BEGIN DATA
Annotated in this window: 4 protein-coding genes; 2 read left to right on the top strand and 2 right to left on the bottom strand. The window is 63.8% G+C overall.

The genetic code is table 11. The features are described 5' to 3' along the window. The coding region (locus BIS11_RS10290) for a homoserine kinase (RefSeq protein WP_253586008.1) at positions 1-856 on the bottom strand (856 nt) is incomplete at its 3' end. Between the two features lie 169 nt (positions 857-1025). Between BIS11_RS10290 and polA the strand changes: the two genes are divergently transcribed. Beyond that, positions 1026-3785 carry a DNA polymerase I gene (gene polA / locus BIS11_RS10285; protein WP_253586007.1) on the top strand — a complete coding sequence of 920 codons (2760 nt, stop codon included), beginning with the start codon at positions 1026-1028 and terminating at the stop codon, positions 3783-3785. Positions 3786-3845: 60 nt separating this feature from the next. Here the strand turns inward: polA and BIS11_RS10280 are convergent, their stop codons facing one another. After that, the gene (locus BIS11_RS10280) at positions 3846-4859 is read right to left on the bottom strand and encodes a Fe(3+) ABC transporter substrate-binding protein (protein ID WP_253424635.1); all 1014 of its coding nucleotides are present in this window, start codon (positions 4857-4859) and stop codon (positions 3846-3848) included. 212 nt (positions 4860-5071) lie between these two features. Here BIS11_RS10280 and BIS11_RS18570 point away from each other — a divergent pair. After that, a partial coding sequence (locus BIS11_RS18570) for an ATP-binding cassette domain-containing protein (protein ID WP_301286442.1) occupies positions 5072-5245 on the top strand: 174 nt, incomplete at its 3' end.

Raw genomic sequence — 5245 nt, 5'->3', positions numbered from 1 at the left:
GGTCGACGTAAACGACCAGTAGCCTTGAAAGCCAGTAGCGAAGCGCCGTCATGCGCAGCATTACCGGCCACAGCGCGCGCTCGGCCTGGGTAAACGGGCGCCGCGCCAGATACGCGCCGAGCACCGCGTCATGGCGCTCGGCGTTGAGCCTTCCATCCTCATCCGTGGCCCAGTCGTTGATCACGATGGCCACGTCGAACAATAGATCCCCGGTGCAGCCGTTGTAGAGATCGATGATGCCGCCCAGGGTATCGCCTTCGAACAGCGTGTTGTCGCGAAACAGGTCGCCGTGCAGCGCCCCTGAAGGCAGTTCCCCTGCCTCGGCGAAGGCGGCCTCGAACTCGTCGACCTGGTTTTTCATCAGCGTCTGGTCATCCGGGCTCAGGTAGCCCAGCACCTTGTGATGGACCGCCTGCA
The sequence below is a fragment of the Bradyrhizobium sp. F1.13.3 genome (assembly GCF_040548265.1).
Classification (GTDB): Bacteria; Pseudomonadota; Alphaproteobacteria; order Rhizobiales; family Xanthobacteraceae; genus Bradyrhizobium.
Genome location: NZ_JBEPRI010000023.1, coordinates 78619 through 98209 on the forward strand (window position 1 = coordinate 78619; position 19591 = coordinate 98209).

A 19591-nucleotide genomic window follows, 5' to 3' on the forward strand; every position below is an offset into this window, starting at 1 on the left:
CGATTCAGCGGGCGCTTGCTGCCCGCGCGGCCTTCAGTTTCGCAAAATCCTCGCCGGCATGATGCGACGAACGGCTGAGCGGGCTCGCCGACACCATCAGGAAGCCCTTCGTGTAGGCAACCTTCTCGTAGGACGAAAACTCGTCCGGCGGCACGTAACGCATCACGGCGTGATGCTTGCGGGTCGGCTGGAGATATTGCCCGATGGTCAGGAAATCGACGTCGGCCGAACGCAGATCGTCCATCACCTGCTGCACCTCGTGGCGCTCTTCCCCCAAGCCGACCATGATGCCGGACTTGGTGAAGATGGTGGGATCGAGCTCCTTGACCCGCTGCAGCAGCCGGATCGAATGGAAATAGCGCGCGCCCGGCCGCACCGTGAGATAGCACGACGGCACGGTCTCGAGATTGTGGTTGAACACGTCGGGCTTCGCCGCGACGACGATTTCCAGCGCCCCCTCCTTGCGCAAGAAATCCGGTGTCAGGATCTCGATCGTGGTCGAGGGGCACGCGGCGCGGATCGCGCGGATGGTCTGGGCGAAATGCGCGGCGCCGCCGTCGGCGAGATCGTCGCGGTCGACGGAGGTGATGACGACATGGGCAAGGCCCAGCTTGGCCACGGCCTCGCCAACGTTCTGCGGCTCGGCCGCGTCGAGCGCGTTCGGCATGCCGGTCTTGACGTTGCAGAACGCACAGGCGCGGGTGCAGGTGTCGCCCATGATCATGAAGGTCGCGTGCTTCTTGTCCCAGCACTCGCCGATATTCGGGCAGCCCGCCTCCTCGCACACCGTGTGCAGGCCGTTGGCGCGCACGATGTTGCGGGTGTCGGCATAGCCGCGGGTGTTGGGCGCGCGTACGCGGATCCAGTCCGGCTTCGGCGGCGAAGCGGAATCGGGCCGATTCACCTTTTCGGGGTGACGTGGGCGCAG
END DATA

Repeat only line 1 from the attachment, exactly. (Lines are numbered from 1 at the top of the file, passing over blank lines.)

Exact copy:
Annotated in this window: 4 protein-coding genes; 2 read left to right on the top strand and 2 right to left on the bottom strand. The window is 63.8% G+C overall.